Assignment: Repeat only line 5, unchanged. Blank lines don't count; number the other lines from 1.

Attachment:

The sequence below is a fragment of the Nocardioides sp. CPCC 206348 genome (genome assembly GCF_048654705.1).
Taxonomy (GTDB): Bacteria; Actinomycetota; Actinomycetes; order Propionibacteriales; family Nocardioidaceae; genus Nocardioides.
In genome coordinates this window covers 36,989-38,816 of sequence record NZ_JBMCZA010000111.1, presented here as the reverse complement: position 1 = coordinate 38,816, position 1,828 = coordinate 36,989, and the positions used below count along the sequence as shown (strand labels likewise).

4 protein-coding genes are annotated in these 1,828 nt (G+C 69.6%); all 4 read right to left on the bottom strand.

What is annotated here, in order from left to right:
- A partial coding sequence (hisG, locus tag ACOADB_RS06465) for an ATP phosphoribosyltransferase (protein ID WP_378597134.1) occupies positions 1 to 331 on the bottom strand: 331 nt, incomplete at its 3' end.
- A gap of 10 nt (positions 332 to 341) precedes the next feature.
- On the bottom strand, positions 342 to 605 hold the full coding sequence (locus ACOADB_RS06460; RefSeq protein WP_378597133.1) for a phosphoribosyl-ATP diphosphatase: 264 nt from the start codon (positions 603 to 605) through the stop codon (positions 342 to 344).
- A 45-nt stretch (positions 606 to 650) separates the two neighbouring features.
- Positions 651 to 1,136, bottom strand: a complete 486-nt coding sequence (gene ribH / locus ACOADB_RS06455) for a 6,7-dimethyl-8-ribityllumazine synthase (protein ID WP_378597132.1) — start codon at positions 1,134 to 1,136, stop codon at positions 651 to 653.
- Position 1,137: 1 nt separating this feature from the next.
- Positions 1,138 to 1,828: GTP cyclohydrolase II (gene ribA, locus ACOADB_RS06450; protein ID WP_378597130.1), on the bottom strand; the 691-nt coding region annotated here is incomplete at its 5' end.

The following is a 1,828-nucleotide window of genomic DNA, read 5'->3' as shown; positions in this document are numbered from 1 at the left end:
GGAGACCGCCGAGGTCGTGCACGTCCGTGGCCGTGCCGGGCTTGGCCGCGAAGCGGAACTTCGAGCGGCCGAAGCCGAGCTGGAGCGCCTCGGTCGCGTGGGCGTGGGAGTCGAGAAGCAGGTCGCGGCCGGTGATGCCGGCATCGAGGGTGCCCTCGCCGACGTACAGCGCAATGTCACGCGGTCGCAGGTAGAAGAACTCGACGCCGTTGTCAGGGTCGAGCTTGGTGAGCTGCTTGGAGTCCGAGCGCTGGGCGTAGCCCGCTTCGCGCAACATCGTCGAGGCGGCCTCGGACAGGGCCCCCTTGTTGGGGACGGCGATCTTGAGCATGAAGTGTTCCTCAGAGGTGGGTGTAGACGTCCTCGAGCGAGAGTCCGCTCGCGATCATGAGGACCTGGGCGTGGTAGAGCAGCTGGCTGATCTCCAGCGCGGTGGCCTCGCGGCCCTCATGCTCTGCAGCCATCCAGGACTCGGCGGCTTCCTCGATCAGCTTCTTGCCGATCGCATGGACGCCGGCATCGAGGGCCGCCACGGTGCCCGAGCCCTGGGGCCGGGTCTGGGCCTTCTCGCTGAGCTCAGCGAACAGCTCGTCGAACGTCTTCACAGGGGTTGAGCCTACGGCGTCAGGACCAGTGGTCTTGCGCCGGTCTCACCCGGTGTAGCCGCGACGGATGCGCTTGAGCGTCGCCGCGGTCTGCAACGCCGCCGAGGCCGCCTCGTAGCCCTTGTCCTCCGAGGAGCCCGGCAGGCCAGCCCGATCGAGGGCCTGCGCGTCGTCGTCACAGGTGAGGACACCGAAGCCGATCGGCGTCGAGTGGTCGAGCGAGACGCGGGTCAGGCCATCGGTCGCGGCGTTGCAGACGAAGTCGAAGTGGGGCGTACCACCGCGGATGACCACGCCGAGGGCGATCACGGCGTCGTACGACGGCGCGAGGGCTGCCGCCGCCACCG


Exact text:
What is annotated here, in order from left to right: